by Barbara George, Tellington Ttouch Behaviourist
English is a fascinating language that has incorporated and adapted words from many other languages. Here is a selection of words associated with cats; there are many more, some no longer in use and others regularly used.
CAT – From the Old English catt or catte from Latin cattus, originally related to Old Norse köttr, Old High German kazza, Old French chat, Russian kot.
FELINE – Defining the genetic cat family – From Latin felinus, from feles meaning ‘cat’.
KITTEN – from Old Northern French caton; probably influenced by Middle English kiteling.
CATLING – early English name for kitten – now obsolete.
KITTY – in the game faro the bank is called the Tiger; gamblers refer to this as ‘kitty’, a small version of a large cat, similar to kitten.
PUSSY – Possibly from Middle/Low German pūskatte or Dutch Poes, both meaning ‘cat’.
ALLEY CAT – originally in England a stray cat that lived in a town (i.e. in the streets or alleys), later meaning is a more promiscuous one based on the women of easy virtue who frequented the alleys.
MAGGIE – a non-pedigree cat, possibly from the prostitutes who were referred to as Maggies, ,short for Margaret.
MOGGIE – originally the name for ‘mouse’; cats were called moggie-catchers, later shortened to moggie; alternatively an alternative word to Maggie.
QUEEN OR QUEAN – female cat, usually entire – an impudent, disrectful woman, whore, from Old English cwene; related to Old Saxon, Old High German quena, Gothic qino, Old Norse kona, Greek gunē woman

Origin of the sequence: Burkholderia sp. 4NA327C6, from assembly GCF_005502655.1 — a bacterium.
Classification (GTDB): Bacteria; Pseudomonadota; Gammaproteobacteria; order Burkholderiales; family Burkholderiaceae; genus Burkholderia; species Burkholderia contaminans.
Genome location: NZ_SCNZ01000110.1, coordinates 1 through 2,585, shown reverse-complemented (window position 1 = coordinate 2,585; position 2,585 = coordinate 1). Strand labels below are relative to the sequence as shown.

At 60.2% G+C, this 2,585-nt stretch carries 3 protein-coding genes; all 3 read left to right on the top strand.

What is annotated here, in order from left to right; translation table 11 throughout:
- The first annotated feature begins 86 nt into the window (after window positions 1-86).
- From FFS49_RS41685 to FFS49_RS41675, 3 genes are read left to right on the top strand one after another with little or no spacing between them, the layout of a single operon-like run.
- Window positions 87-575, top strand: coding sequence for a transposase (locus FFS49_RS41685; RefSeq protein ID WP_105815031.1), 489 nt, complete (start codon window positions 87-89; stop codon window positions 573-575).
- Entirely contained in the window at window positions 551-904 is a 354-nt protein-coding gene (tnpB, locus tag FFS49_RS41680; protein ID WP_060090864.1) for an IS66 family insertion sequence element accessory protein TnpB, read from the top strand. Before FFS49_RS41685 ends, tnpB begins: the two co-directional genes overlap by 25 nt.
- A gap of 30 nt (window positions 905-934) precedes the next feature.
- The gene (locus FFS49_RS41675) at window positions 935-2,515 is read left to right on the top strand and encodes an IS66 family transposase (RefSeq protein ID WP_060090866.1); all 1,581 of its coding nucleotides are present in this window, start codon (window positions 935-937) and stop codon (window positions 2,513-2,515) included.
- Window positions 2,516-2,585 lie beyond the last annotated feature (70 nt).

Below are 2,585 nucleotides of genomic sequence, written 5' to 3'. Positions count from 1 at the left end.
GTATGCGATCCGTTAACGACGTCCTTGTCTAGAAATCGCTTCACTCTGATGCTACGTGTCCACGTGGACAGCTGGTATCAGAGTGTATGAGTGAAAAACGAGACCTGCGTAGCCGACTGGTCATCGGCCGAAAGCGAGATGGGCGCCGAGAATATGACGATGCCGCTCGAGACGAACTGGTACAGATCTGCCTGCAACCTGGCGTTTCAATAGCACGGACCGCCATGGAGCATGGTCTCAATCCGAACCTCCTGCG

MOLLY – a female cat, usually one that has been spayed – a woman or girl of low status, version of Mary.
GRIMALKIN or Greymalkin/Graymalkin – old female cat, often grumpy – from grey/gray colour plus “malkin”, an archaic term with several meanings (a cat, a low class woman, a weakling, a mop or a name) derived from a hypocoristic form of the female name Maud.
TOM – male cat, usually entire (not neutered) – short for Thomas, generally considered a common or ordinary person, also possibly from 18th century English novel called “The Life and Adventures of a Cat” in which the narrator was a promiscuous feline named Tom, who always got the lady cats.
GIB – neutered male cat, Middle English Gibbe, short for Gilbert; also “Gilbert” is an Old French name of Germanic (Frankish) origin, derived from gisil ‘pledge’ + berht ‘bright, famous’.
CLOWDER Clutter or Crowd – a group of cats – from Middle English Clodder meaning ‘clotted mass’ or ‘huddle’, or earlier from 15th Century ‘clutter’ for ‘crowd’, or ‘cluster’
GLARING – a group of cats that are uncertain about each other – unknown origin.
DOWT or Destruction – a group of wild cats – unknown origin.
And for the people who either love or hate them:
Ailurophile – One who loves cats – from Greek Ailuros meaning ‘cat’.
Felinophobe – One who is afraid of or hates cats – from Feline
Ailurophobe – One who is afraid of or hates cats – from Greek Ailuros meaning ‘Cat’